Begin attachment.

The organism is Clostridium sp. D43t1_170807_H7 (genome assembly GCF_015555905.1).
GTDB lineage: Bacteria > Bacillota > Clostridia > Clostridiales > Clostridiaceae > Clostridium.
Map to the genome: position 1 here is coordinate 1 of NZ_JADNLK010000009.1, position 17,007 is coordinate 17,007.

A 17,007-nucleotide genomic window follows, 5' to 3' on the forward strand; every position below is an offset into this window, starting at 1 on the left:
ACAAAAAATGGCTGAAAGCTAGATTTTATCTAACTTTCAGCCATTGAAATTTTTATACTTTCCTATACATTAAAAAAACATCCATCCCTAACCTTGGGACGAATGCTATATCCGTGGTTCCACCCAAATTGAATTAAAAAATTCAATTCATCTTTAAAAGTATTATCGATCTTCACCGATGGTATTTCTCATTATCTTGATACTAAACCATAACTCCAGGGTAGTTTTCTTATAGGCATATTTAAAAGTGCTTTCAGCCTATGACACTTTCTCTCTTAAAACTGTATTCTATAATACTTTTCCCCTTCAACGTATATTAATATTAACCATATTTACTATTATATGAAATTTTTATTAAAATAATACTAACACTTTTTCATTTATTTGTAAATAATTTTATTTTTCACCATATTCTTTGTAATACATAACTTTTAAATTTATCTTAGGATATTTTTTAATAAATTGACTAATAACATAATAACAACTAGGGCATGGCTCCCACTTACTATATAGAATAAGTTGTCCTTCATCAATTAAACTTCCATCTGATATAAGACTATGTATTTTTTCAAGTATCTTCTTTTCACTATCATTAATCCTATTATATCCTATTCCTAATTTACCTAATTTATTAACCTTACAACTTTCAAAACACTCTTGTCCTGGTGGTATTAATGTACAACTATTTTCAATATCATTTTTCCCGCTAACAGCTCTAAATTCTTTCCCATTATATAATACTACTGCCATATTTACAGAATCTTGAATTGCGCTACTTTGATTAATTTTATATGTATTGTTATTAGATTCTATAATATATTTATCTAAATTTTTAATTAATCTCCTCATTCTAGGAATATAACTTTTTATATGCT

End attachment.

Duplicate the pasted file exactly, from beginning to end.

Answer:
The organism is Clostridium sp. D43t1_170807_H7 (genome assembly GCF_015555905.1).
GTDB lineage: Bacteria > Bacillota > Clostridia > Clostridiales > Clostridiaceae > Clostridium.
Map to the genome: position 1 here is coordinate 1 of NZ_JADNLK010000009.1, position 17,007 is coordinate 17,007.

A 17,007-nucleotide genomic window follows, 5' to 3' on the forward strand; every position below is an offset into this window, starting at 1 on the left:
ACAAAAAATGGCTGAAAGCTAGATTTTATCTAACTTTCAGCCATTGAAATTTTTATACTTTCCTATACATTAAAAAAACATCCATCCCTAACCTTGGGACGAATGCTATATCCGTGGTTCCACCCAAATTGAATTAAAAAATTCAATTCATCTTTAAAAGTATTATCGATCTTCACCGATGGTATTTCTCATTATCTTGATACTAAACCATAACTCCAGGGTAGTTTTCTTATAGGCATATTTAAAAGTGCTTTCAGCCTATGACACTTTCTCTCTTAAAACTGTATTCTATAATACTTTTCCCCTTCAACGTATATTAATATTAACCATATTTACTATTATATGAAATTTTTATTAAAATAATACTAACACTTTTTCATTTATTTGTAAATAATTTTATTTTTCACCATATTCTTTGTAATACATAACTTTTAAATTTATCTTAGGATATTTTTTAATAAATTGACTAATAACATAATAACAACTAGGGCATGGCTCCCACTTACTATATAGAATAAGTTGTCCTTCATCAATTAAACTTCCATCTGATATAAGACTATGTATTTTTTCAAGTATCTTCTTTTCACTATCATTAATCCTATTATATCCTATTCCTAATTTACCTAATTTATTAACCTTACAACTTTCAAAACACTCTTGTCCTGGTGGTATTAATGTACAACTATTTTCAATATCATTTTTCCCGCTAACAGCTCTAAATTCTTTCCCATTATATAATACTACTGCCATATTTACAGAATCTTGAATTGCGCTACTTTGATTAATTTTATATGTATTGTTATTAGATTCTATAATATATTTATCTAAATTTTTAATTAATCTCCTCATTCTAGGAATATAACTTTTTATATGCT